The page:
Asia-Pacific Forum on Science Learning and Teaching, Volume 18, Issue 2, Article 6 (Dec., 2017) |

The data indicates that, even though STEM education policy has been launched in Thailand in 2013, only 14% of participants had received information about STEM education before attending the IPST-STEM workshop and 85% never heard of STEM education through any media or other channels. Among those familiar with STEM education, the internet was the most accessible and powerful channel that allowed teachers to know about STEM education and become familiar with it.

Overall, teachers expressed moderate to strong concern about teaching STEM (2.44 to 3.16 out of 4). The discipline about which teachers expressed the most concern was Engineering (3.05 out of 4). Teachers expressed lower levels of concern about mathematics, technology and science, at 2.78, 2.63, and 2.64, respectively.

Teachers’ concerns about teaching STEM, based on teaching subject, age, and teaching level . When we grouped teachers by teaching subjects, we found that teachers of STEM-related subjects had a higher level of concern for STEM education than teachers who teach non-STEM related subjects (Figure 3).

Figure 3.Teachers’ concerns about STEM disciplines by teaching subject.The age range of each group was analyzed using a one-way ANOVA to compare means. The results showed no significant differences between age groups (p > 0.05), however we noted some interesting patterns in the data. For example, teachers in the group aged 21–30 years old had stronger concerns about each discipline of STEM than other groups. In mathematics and engineering disciplines, teachers aged between 41–50 and those above 50 year old had lower concern than the groups of teachers aged 21–30 and 31–40 years old. However, teachers aged 31–40 years old seemed to have more confidence overall about all STEM disciplines except engineering (Table 2).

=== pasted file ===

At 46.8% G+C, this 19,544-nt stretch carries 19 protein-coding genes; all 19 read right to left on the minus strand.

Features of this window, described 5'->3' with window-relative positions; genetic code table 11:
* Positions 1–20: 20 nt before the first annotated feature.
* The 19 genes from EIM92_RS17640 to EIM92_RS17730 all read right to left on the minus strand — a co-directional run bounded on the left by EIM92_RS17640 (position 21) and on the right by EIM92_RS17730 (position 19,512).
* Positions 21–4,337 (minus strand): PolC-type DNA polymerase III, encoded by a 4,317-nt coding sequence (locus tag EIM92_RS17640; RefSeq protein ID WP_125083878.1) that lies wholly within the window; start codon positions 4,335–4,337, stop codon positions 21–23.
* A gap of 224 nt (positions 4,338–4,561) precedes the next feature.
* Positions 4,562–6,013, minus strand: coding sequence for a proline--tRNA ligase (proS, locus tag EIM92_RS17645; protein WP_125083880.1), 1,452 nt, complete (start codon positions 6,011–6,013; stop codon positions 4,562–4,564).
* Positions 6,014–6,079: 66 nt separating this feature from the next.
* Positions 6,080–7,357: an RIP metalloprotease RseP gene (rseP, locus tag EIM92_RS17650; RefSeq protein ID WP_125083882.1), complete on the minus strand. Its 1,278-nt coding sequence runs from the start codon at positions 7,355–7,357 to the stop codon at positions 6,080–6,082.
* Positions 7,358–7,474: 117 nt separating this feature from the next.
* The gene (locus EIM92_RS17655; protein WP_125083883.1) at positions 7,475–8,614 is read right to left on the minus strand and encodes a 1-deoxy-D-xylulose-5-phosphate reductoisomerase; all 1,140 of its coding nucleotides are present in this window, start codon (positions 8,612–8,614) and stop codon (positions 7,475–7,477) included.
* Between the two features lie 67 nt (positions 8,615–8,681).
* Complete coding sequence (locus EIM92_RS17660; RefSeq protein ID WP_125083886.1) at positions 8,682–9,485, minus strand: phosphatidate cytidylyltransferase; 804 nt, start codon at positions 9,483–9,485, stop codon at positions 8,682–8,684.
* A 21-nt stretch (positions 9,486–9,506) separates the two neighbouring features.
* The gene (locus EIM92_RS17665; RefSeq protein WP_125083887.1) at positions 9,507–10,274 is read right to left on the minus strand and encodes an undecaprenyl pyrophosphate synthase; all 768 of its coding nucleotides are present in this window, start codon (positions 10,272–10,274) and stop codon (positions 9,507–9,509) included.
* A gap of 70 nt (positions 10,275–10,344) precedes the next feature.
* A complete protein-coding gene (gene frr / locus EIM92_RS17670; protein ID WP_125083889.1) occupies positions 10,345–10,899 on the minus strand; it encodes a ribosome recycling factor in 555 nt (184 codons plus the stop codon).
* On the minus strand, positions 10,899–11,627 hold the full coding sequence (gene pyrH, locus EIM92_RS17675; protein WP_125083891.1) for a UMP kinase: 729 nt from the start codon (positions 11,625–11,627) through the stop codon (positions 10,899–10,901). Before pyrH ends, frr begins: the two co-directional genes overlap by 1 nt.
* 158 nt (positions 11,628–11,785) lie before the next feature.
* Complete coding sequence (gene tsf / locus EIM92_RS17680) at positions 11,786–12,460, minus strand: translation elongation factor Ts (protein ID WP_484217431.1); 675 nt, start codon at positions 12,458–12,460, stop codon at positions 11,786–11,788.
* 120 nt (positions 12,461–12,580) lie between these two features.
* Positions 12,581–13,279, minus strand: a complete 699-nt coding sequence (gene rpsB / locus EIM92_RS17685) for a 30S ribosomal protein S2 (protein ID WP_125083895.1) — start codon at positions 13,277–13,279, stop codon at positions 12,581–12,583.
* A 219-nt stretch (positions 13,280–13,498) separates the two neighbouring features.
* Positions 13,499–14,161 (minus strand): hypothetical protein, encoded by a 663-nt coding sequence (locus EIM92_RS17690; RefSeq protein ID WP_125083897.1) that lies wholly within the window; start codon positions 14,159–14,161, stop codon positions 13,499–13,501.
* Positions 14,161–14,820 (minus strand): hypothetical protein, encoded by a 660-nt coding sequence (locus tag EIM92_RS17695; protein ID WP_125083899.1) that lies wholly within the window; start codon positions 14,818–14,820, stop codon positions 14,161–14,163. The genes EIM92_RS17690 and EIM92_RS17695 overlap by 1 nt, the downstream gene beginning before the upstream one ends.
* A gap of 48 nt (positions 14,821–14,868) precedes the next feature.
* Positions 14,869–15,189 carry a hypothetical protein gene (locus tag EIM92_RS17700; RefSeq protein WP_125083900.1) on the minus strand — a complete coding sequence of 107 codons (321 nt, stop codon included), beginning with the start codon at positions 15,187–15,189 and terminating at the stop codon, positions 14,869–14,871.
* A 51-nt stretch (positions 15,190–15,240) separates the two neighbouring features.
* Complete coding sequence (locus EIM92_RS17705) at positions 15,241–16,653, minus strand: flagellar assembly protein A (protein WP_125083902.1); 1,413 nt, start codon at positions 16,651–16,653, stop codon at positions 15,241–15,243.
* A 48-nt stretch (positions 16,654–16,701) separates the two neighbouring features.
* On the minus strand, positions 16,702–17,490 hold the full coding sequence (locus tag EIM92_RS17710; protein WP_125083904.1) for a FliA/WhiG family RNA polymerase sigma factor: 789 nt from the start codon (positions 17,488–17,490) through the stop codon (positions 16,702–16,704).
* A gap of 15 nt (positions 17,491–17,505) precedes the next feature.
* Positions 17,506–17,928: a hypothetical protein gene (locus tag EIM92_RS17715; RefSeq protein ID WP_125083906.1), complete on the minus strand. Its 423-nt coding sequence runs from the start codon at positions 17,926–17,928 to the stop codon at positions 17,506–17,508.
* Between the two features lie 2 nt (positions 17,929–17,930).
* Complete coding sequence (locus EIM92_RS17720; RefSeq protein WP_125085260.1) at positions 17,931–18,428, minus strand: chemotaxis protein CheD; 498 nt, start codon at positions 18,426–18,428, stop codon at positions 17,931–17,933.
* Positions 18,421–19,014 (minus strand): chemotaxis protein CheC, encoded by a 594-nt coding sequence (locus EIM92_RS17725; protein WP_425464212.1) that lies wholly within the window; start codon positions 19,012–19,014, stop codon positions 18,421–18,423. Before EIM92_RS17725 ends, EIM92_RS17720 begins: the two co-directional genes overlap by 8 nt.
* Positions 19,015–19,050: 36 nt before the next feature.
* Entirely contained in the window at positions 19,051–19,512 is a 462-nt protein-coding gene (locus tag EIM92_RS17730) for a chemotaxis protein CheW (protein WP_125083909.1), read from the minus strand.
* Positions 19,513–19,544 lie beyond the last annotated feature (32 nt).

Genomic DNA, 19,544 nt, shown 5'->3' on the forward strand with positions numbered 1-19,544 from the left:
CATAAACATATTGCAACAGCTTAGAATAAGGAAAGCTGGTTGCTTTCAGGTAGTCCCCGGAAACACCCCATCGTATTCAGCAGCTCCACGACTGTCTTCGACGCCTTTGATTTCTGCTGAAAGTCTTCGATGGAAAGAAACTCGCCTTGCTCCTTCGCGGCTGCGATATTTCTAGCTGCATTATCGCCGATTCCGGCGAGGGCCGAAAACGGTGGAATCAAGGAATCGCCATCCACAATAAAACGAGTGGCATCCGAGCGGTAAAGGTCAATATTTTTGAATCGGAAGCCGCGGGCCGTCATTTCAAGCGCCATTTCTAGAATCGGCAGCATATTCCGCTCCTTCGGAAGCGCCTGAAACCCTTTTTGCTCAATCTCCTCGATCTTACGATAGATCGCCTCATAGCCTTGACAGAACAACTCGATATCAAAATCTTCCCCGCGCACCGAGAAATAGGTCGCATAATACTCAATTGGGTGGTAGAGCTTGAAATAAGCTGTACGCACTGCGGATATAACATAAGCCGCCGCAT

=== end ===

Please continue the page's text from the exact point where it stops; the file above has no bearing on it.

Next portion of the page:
Table 2. Teachers’ concerns for STEM education grouped by age range.

Age Range

Level of Concern

Science

Mathematics

Engineering

Technology21–30

(n =35)Mean

2.80

2.69

3.14

3.00

Std. Deviation

1.02

1.02

0.85

1.00

31–40

(n=49)Mean

2.53

2.65

3.14

2.65

Std. Deviation

0.79

0.75

0.82

0.78

41–50

(n=25)Mean

2.68

2.64

2.92

2.76

Std. Deviation

0.95

0.70

0.86

0.97

Above 50

(n=37)Mean

2.59

2.54

2.89

2.70

Std. Deviation

1.01

0.96

0.91

0.91

Total

(n=146)Mean

2.64

2.63

3.04

2.77

Std. Deviation

0.93

0.86

0.85

0.90

Additionally, teaching levels affected in-service teachers’ concern level regarding STEM disciplines. Similar to age groups, the results showed no significant differences between teaching levels (p > 0.05). However, lower primary (grades 1–3) and lower secondary (grades 7–9) teachers tended to have stronger concerns. Lower primary and lower secondary teachers reported a concern of 2.93 and 2.95 for technology while kindergarten, upper primary, and high school teachers reported concern levels of lower concern level at 2.60, 2.69, and 2.63, respectively (mean = 2.78). All participants reported a strong interest in STEM education (mean = 3.93, SD = 0.385).

Teachers were grouped according to teaching subject: science (S), mathematics (M), science and mathematics (SM), STEM-related (e.g., agriculture, computer, and technology), and non-STEM. The findings showed that teachers of STEM-related subjects had a higher concern level in all disciplines of STEM (mean = 3.00 –3.63). While, science teachers held lower concern levels than the others (Table 3). However, a post-hoc pairwise comparison test did not show significant differences between the groups (p > 0.05). SM teachers indicated moderate concern in science, mathematics, and technology disciplines. All groups showed quite strong concerns in engineering (mean = 3.16). In contrast, science seems to be the discipline with the lowest concern level among discipline of STEM teachers (mean = 2.69).

Table 3.Teachers’ concerns for STEM education grouped by teaching subjects.